Yet local activism can influence national action. Regulatory measures, political organizing by advocacy groups and resident pressure on local and national legislators shape responses to environmental risk. Activists cannot only successfully raise awareness about the challenges communities face, but can also recast what is perceived as pollution and risk — a necessary strategy as Americans tackle the massive environmental threats of the 21st century.
How can PFAS be removed from the water?
Reducing PFAS in Drinking Water with Treatment Technologies
Published August 23, 2018
Per- and Polyfluorinated substances (PFAS) are a group of man-made chemicals that persist in the environment. These chemicals have been used for decades in consumer products to make them non-stick and water resistant. They are also found in firefighting foams and are applied in many industrial processes. Unfortunately, the characteristics that make them useful are the reason they persist in the environment and can bioaccumulate, or build up, in our bodies and the bodies of animals.
PFAS also dissolve in water, and combined with their chemical properties mean traditional drinking water treatment technologies are not able to remove them. Therefore, EPA researchers have been studying a variety of technologies at bench-, pilot-, and full-scale levels to determine which methods work best to remove PFAS from drinking water.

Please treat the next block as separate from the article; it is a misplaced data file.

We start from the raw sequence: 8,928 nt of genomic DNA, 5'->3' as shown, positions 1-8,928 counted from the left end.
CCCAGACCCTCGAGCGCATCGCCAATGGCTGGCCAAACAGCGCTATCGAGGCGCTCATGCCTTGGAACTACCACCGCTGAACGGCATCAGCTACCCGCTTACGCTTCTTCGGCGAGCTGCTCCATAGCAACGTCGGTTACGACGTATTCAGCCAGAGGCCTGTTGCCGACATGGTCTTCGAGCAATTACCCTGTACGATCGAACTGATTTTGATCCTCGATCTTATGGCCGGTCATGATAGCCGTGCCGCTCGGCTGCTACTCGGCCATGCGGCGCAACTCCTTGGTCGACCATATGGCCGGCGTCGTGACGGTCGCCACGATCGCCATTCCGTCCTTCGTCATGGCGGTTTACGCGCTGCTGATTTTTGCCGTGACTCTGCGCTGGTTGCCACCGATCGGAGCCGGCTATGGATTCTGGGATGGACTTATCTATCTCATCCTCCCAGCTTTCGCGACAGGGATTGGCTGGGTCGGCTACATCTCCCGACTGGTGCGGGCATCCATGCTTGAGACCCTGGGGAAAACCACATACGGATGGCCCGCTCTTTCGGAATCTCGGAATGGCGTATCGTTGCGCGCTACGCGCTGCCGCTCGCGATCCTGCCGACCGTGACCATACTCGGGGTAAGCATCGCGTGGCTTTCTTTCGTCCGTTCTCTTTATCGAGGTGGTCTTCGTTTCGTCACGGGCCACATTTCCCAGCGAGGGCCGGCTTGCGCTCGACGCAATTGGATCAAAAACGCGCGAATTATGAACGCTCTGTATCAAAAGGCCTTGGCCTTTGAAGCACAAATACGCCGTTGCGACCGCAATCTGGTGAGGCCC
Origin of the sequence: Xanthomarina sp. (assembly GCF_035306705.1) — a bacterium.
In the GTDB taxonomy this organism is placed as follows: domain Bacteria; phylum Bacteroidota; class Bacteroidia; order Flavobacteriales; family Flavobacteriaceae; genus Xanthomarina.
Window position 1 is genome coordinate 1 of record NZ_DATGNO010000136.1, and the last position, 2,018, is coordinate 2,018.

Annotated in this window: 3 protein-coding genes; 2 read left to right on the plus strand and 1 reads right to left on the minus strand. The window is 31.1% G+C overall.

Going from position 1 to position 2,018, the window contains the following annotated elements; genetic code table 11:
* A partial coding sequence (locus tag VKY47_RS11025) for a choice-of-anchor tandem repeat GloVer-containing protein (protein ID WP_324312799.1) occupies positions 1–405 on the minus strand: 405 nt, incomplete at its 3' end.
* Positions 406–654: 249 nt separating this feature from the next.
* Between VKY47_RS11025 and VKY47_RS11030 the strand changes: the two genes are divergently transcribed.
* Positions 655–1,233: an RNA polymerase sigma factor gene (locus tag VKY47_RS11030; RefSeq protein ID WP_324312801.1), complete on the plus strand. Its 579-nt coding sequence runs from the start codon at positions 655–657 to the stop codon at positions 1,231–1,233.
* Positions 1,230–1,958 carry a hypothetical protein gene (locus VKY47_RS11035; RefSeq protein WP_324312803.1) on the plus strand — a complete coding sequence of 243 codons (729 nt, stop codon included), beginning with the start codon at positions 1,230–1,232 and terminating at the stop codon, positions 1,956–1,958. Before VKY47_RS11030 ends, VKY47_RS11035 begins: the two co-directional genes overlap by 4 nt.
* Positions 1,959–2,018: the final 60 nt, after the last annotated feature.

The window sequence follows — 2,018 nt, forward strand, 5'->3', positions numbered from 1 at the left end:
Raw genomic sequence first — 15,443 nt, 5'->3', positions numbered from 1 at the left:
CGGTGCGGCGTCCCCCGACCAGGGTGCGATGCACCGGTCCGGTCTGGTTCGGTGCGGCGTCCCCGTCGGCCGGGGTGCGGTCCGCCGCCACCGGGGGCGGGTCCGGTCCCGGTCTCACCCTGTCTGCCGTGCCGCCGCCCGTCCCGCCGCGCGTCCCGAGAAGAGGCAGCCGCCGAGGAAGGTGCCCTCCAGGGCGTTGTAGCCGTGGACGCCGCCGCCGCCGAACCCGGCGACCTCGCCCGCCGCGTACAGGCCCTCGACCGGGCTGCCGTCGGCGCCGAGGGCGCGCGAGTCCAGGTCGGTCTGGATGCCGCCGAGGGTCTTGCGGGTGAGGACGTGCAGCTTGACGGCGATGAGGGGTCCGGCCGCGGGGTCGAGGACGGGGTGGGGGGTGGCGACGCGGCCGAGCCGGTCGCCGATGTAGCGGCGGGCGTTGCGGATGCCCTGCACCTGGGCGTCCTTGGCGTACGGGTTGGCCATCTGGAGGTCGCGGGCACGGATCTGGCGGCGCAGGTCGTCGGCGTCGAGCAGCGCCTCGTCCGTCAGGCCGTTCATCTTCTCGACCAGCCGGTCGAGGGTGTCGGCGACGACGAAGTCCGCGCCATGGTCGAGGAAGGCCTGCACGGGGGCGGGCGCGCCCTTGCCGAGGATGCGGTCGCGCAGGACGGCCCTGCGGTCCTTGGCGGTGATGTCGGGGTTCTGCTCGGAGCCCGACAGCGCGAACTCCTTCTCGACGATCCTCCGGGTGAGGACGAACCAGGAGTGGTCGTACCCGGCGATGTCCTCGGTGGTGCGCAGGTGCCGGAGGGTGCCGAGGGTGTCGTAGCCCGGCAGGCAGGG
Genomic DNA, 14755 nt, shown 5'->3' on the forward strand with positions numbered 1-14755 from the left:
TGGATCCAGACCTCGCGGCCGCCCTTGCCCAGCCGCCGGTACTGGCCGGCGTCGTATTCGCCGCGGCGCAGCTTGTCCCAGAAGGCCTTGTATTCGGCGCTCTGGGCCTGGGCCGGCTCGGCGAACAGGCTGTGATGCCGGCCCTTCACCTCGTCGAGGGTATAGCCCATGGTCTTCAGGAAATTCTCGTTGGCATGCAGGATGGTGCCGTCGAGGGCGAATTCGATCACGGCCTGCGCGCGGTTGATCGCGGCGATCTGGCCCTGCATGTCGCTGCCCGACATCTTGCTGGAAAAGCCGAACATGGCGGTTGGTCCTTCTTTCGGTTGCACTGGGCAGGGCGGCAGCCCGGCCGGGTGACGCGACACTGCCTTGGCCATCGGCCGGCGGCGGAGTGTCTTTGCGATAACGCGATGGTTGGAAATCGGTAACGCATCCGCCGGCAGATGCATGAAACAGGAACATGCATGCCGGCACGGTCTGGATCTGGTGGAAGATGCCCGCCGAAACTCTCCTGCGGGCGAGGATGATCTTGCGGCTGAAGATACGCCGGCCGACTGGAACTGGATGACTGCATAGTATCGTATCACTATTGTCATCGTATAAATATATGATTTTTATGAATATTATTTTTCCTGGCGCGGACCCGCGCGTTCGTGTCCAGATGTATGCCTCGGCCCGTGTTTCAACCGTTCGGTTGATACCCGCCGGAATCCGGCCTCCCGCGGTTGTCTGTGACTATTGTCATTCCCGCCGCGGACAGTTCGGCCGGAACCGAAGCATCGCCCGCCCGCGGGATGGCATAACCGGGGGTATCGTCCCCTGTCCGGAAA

Certain technologies have been found to remove PFAS from drinking water, especially Perfluorooctanoic acid (PFOA) and Perfluorooctanesulfonic acid (PFOS), which are the most studied of these chemicals. Those technologies include activated carbon adsorption, ion exchange resins, and high-pressure membranes. These technologies can be used in drinking water treatment facilities, in water systems in hospitals or individual buildings, or even in homes at the point-of-entry, where water enters the home, or the point-of-use, such as in a kitchen sink or a shower.
Activated Carbon Treatment
Activated carbon treatment is the most studied treatment for PFAS removal. Activated carbon is commonly used to adsorb natural organic compounds, taste and odor compounds, and synthetic organic chemicals in drinking water treatment systems. Adsorption is both the physical and chemical process of accumulating a substance, such as PFAS, at the interface between liquid and solids phases. Activated carbon is an effective adsorbent because it is a highly porous material and provides a large surface area to which contaminants may adsorb. Activated carbon (GAC) is made from organic materials with high carbon contents such as wood, lignite, and coal; and is often used in granular form called granular activated carbon (GAC).